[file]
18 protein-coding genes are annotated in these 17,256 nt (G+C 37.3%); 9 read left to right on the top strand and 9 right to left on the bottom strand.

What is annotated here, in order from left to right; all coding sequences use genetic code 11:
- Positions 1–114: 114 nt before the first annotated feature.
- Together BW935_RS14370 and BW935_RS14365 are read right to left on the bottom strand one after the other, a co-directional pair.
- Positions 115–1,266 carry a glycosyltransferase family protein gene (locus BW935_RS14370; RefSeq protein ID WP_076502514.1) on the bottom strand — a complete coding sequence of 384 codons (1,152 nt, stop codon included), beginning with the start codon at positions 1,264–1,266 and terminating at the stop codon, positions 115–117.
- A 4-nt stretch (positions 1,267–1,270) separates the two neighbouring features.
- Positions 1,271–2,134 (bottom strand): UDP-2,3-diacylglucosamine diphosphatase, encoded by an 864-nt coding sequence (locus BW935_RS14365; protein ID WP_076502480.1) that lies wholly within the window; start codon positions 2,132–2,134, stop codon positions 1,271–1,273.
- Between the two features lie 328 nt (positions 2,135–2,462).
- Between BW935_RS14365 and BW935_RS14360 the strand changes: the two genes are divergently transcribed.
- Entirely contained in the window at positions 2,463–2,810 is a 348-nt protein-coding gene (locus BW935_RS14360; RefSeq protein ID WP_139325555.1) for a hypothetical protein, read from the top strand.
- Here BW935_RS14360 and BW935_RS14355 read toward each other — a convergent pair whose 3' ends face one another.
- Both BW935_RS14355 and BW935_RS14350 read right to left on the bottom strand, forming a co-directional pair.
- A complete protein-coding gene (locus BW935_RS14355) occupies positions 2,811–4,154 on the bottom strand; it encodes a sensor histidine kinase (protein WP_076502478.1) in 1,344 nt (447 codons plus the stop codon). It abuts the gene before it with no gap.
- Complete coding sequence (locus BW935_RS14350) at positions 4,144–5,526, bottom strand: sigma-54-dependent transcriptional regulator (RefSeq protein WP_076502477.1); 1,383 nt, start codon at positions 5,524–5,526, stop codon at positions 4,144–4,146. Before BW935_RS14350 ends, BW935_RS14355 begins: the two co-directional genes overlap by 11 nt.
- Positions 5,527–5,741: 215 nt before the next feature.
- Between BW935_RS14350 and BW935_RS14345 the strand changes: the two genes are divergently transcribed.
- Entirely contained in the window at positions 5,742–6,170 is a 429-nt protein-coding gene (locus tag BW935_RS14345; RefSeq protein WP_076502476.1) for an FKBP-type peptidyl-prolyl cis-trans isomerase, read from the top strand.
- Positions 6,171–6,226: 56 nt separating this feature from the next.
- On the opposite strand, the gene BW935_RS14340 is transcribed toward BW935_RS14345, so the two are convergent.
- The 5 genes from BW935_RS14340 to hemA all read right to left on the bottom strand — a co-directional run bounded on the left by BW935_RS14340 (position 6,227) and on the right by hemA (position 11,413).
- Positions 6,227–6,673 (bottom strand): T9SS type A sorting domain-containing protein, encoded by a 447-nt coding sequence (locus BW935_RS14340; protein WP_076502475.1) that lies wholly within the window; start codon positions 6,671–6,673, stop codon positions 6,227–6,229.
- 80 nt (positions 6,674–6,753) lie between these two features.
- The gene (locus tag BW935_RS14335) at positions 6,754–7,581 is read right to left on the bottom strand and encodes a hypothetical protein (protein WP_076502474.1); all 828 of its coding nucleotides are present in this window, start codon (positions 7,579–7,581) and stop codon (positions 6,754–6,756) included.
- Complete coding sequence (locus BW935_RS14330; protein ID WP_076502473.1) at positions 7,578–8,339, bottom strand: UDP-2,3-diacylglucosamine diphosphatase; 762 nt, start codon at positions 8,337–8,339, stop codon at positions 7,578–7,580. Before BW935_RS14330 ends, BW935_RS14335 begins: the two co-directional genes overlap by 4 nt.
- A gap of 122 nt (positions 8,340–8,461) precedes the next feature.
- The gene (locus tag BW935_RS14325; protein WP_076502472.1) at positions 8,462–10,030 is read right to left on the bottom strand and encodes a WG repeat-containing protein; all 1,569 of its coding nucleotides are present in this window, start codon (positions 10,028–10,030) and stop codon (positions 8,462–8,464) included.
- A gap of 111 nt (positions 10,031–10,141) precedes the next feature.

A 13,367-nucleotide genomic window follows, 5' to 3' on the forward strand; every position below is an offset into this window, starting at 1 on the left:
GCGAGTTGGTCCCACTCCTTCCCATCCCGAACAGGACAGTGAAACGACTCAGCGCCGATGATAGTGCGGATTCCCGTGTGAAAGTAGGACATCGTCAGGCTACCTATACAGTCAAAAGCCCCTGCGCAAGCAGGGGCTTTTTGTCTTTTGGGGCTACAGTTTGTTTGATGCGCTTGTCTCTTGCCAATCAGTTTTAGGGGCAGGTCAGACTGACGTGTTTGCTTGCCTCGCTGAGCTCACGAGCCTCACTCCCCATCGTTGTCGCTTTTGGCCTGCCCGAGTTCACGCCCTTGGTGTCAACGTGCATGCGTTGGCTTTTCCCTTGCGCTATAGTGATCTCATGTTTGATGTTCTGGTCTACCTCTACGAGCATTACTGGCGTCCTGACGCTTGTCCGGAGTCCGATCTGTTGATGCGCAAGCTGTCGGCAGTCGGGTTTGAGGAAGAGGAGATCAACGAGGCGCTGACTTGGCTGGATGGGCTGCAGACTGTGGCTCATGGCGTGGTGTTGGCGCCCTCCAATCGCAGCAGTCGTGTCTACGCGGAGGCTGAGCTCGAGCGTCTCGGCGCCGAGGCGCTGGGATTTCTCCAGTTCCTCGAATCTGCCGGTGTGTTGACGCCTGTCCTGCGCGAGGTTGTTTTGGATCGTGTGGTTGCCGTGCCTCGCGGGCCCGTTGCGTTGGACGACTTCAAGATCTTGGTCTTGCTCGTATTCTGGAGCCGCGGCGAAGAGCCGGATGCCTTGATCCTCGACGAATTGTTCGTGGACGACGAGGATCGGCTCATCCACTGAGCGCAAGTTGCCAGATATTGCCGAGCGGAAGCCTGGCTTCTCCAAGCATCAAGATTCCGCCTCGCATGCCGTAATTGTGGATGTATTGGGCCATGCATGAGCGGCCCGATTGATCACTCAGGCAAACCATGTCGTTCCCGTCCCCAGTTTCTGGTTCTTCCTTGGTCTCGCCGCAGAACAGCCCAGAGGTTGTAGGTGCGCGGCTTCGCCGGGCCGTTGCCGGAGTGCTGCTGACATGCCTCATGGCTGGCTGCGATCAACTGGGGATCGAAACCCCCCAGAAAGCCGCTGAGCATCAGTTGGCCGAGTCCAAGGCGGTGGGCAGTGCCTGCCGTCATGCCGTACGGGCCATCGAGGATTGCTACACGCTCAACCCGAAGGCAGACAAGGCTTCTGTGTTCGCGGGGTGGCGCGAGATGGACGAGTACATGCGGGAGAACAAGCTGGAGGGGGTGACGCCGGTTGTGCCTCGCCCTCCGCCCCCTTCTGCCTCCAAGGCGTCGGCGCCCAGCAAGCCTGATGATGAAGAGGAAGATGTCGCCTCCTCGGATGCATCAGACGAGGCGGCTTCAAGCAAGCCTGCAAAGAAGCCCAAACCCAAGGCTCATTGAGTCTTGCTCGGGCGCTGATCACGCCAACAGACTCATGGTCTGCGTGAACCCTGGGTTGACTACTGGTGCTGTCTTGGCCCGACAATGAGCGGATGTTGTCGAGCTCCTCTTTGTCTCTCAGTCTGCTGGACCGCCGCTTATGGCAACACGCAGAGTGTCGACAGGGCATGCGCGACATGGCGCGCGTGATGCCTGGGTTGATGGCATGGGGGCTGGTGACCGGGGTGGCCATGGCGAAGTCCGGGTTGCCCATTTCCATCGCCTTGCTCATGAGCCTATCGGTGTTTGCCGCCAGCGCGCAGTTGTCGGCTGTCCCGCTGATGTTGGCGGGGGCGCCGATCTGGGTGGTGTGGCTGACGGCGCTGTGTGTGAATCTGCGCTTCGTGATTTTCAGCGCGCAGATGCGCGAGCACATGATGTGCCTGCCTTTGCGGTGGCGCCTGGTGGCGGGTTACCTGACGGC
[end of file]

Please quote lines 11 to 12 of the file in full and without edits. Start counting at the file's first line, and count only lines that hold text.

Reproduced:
- Here BW935_RS14360 and BW935_RS14355 read toward each other — a convergent pair whose 3' ends face one another.
- Both BW935_RS14355 and BW935_RS14350 read right to left on the bottom strand, forming a co-directional pair.